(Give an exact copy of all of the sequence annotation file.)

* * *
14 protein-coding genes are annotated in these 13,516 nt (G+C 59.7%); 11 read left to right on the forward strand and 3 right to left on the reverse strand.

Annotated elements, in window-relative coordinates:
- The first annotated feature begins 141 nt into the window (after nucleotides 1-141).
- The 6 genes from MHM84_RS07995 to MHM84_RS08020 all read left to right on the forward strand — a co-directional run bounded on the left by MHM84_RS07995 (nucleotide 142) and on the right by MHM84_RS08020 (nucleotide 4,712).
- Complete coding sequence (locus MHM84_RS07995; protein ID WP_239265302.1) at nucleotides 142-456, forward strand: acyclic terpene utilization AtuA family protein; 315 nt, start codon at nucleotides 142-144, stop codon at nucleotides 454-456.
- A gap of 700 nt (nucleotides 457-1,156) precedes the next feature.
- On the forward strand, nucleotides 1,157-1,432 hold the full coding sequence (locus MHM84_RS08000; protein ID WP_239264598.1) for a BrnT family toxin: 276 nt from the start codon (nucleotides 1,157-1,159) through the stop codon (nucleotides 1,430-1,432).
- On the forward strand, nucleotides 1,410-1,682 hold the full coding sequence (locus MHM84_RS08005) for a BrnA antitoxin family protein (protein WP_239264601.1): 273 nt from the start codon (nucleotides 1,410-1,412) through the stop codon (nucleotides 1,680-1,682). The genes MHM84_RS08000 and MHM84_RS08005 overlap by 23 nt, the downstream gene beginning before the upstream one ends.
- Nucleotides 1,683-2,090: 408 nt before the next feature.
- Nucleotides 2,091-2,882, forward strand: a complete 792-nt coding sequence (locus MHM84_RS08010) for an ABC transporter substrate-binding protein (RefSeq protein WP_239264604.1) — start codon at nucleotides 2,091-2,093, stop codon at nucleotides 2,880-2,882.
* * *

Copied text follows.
14 protein-coding genes are annotated in these 13,516 nt (G+C 59.7%); 11 read left to right on the forward strand and 3 right to left on the reverse strand.

Annotated elements, in window-relative coordinates:
- The first annotated feature begins 141 nt into the window (after nucleotides 1-141).
- The 6 genes from MHM84_RS07995 to MHM84_RS08020 all read left to right on the forward strand — a co-directional run bounded on the left by MHM84_RS07995 (nucleotide 142) and on the right by MHM84_RS08020 (nucleotide 4,712).
- Complete coding sequence (locus MHM84_RS07995; protein ID WP_239265302.1) at nucleotides 142-456, forward strand: acyclic terpene utilization AtuA family protein; 315 nt, start codon at nucleotides 142-144, stop codon at nucleotides 454-456.
- A gap of 700 nt (nucleotides 457-1,156) precedes the next feature.
- On the forward strand, nucleotides 1,157-1,432 hold the full coding sequence (locus MHM84_RS08000; protein ID WP_239264598.1) for a BrnT family toxin: 276 nt from the start codon (nucleotides 1,157-1,159) through the stop codon (nucleotides 1,430-1,432).
- On the forward strand, nucleotides 1,410-1,682 hold the full coding sequence (locus MHM84_RS08005) for a BrnA antitoxin family protein (protein WP_239264601.1): 273 nt from the start codon (nucleotides 1,410-1,412) through the stop codon (nucleotides 1,680-1,682). The genes MHM84_RS08000 and MHM84_RS08005 overlap by 23 nt, the downstream gene beginning before the upstream one ends.
- Nucleotides 1,683-2,090: 408 nt before the next feature.
- Nucleotides 2,091-2,882, forward strand: a complete 792-nt coding sequence (locus MHM84_RS08010) for an ABC transporter substrate-binding protein (RefSeq protein WP_239264604.1) — start codon at nucleotides 2,091-2,093, stop codon at nucleotides 2,880-2,882.